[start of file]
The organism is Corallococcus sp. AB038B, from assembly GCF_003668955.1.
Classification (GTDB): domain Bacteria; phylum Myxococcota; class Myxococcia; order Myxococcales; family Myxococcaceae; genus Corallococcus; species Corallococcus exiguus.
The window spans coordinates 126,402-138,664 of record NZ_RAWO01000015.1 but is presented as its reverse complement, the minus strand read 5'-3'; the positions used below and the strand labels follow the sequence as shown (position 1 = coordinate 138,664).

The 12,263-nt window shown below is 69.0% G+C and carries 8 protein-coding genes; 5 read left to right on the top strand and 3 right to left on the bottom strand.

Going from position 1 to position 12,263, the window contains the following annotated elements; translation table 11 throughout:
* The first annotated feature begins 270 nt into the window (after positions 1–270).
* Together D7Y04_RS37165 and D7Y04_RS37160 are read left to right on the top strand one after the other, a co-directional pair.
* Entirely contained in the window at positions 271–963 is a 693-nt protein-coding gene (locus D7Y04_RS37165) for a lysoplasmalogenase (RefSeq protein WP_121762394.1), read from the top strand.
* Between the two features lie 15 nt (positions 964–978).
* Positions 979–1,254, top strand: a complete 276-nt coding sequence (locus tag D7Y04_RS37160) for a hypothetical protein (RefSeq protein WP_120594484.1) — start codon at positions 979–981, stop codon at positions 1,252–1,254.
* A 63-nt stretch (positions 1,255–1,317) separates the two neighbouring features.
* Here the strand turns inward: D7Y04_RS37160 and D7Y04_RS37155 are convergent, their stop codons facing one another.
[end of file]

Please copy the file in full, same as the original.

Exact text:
The organism is Corallococcus sp. AB038B, from assembly GCF_003668955.1.
Classification (GTDB): domain Bacteria; phylum Myxococcota; class Myxococcia; order Myxococcales; family Myxococcaceae; genus Corallococcus; species Corallococcus exiguus.
The window spans coordinates 126,402-138,664 of record NZ_RAWO01000015.1 but is presented as its reverse complement, the minus strand read 5'-3'; the positions used below and the strand labels follow the sequence as shown (position 1 = coordinate 138,664).

The 12,263-nt window shown below is 69.0% G+C and carries 8 protein-coding genes; 5 read left to right on the top strand and 3 right to left on the bottom strand.

Going from position 1 to position 12,263, the window contains the following annotated elements; translation table 11 throughout:
* The first annotated feature begins 270 nt into the window (after positions 1–270).
* Together D7Y04_RS37165 and D7Y04_RS37160 are read left to right on the top strand one after the other, a co-directional pair.
* Entirely contained in the window at positions 271–963 is a 693-nt protein-coding gene (locus D7Y04_RS37165) for a lysoplasmalogenase (RefSeq protein WP_121762394.1), read from the top strand.
* Between the two features lie 15 nt (positions 964–978).
* Positions 979–1,254, top strand: a complete 276-nt coding sequence (locus tag D7Y04_RS37160) for a hypothetical protein (RefSeq protein WP_120594484.1) — start codon at positions 979–981, stop codon at positions 1,252–1,254.
* A 63-nt stretch (positions 1,255–1,317) separates the two neighbouring features.
* Here the strand turns inward: D7Y04_RS37160 and D7Y04_RS37155 are convergent, their stop codons facing one another.